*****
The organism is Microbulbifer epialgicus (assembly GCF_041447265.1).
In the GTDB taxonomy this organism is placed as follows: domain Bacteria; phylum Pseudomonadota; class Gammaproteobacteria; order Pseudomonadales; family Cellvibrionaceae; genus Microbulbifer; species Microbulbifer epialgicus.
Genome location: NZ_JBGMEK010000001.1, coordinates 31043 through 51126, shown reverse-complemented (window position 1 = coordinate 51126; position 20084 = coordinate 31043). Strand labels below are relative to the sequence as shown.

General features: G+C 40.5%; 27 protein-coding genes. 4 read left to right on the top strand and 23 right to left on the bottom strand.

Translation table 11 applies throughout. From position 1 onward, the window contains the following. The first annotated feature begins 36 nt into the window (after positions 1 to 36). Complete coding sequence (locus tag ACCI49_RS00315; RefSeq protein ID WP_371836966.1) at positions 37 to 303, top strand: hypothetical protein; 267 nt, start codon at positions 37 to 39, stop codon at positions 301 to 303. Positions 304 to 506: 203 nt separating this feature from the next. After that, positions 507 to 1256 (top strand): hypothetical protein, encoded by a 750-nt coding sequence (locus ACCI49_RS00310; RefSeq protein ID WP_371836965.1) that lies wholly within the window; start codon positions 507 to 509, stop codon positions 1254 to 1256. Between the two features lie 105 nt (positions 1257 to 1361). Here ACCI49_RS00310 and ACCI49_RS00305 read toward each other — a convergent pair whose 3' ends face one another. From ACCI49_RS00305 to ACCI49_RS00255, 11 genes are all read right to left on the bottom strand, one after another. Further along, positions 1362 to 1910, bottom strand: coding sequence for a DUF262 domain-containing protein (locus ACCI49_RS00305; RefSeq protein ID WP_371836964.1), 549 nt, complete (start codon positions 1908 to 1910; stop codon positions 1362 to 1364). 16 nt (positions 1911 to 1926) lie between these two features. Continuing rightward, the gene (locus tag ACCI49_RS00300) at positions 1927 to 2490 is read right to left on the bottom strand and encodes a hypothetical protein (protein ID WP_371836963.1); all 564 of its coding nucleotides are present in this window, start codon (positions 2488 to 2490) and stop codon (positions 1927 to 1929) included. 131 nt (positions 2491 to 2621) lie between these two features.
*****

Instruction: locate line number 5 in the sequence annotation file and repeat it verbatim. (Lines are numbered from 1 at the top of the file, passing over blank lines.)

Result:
Translation table 11 applies throughout. From position 1 onward, the window contains the following. The first annotated feature begins 36 nt into the window (after positions 1 to 36). Complete coding sequence (locus tag ACCI49_RS00315; RefSeq protein ID WP_371836966.1) at positions 37 to 303, top strand: hypothetical protein; 267 nt, start codon at positions 37 to 39, stop codon at positions 301 to 303. Positions 304 to 506: 203 nt separating this feature from the next. After that, positions 507 to 1256 (top strand): hypothetical protein, encoded by a 750-nt coding sequence (locus ACCI49_RS00310; RefSeq protein ID WP_371836965.1) that lies wholly within the window; start codon positions 507 to 509, stop codon positions 1254 to 1256. Between the two features lie 105 nt (positions 1257 to 1361). Here ACCI49_RS00310 and ACCI49_RS00305 read toward each other — a convergent pair whose 3' ends face one another. From ACCI49_RS00305 to ACCI49_RS00255, 11 genes are all read right to left on the bottom strand, one after another. Further along, positions 1362 to 1910, bottom strand: coding sequence for a DUF262 domain-containing protein (locus ACCI49_RS00305; RefSeq protein ID WP_371836964.1), 549 nt, complete (start codon positions 1908 to 1910; stop codon positions 1362 to 1364). 16 nt (positions 1911 to 1926) lie between these two features. Continuing rightward, the gene (locus tag ACCI49_RS00300) at positions 1927 to 2490 is read right to left on the bottom strand and encodes a hypothetical protein (protein ID WP_371836963.1); all 564 of its coding nucleotides are present in this window, start codon (positions 2488 to 2490) and stop codon (positions 1927 to 1929) included. 131 nt (positions 2491 to 2621) lie between these two features.